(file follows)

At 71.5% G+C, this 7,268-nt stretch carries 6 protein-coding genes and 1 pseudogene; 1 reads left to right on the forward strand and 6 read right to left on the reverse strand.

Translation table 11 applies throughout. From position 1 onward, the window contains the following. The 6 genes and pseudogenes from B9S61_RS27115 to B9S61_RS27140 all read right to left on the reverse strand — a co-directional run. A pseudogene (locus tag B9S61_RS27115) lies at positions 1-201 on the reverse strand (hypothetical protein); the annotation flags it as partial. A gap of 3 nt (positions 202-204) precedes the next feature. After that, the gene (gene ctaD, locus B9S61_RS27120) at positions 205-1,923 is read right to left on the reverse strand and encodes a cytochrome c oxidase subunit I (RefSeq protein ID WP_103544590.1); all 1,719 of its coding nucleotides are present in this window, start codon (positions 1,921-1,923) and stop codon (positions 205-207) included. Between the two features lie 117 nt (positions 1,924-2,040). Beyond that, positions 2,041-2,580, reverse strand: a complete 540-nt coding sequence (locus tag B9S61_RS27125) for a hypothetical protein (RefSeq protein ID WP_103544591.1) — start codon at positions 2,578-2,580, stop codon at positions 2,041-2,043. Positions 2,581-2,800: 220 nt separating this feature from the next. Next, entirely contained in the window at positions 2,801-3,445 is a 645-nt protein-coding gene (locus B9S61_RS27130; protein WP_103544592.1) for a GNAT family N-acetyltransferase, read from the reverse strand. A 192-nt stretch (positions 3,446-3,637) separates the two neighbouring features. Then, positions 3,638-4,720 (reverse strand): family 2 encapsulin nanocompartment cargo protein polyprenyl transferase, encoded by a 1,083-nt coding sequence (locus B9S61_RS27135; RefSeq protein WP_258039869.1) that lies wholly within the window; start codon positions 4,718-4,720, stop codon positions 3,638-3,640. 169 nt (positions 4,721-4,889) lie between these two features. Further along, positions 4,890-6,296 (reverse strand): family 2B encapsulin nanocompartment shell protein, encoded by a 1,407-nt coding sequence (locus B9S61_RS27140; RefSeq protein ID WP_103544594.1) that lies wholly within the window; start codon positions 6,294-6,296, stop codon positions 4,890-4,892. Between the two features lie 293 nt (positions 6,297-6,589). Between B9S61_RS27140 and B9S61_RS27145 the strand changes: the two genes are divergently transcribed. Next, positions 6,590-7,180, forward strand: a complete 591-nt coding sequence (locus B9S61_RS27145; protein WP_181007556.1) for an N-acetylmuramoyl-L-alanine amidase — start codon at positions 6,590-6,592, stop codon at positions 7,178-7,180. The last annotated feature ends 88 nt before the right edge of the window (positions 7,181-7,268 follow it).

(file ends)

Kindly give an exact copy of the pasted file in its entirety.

At 71.5% G+C, this 7,268-nt stretch carries 6 protein-coding genes and 1 pseudogene; 1 reads left to right on the forward strand and 6 read right to left on the reverse strand.

Translation table 11 applies throughout. From position 1 onward, the window contains the following. The 6 genes and pseudogenes from B9S61_RS27115 to B9S61_RS27140 all read right to left on the reverse strand — a co-directional run. A pseudogene (locus tag B9S61_RS27115) lies at positions 1-201 on the reverse strand (hypothetical protein); the annotation flags it as partial. A gap of 3 nt (positions 202-204) precedes the next feature. After that, the gene (gene ctaD, locus B9S61_RS27120) at positions 205-1,923 is read right to left on the reverse strand and encodes a cytochrome c oxidase subunit I (RefSeq protein ID WP_103544590.1); all 1,719 of its coding nucleotides are present in this window, start codon (positions 1,921-1,923) and stop codon (positions 205-207) included. Between the two features lie 117 nt (positions 1,924-2,040). Beyond that, positions 2,041-2,580, reverse strand: a complete 540-nt coding sequence (locus tag B9S61_RS27125) for a hypothetical protein (RefSeq protein ID WP_103544591.1) — start codon at positions 2,578-2,580, stop codon at positions 2,041-2,043. Positions 2,581-2,800: 220 nt separating this feature from the next. Next, entirely contained in the window at positions 2,801-3,445 is a 645-nt protein-coding gene (locus B9S61_RS27130; protein WP_103544592.1) for a GNAT family N-acetyltransferase, read from the reverse strand. A 192-nt stretch (positions 3,446-3,637) separates the two neighbouring features. Then, positions 3,638-4,720 (reverse strand): family 2 encapsulin nanocompartment cargo protein polyprenyl transferase, encoded by a 1,083-nt coding sequence (locus B9S61_RS27135; RefSeq protein WP_258039869.1) that lies wholly within the window; start codon positions 4,718-4,720, stop codon positions 3,638-3,640. 169 nt (positions 4,721-4,889) lie between these two features. Further along, positions 4,890-6,296 (reverse strand): family 2B encapsulin nanocompartment shell protein, encoded by a 1,407-nt coding sequence (locus B9S61_RS27140; RefSeq protein ID WP_103544594.1) that lies wholly within the window; start codon positions 6,294-6,296, stop codon positions 4,890-4,892. Between the two features lie 293 nt (positions 6,297-6,589). Between B9S61_RS27140 and B9S61_RS27145 the strand changes: the two genes are divergently transcribed. Next, positions 6,590-7,180, forward strand: a complete 591-nt coding sequence (locus B9S61_RS27145; protein WP_181007556.1) for an N-acetylmuramoyl-L-alanine amidase — start codon at positions 6,590-6,592, stop codon at positions 7,178-7,180. The last annotated feature ends 88 nt before the right edge of the window (positions 7,181-7,268 follow it).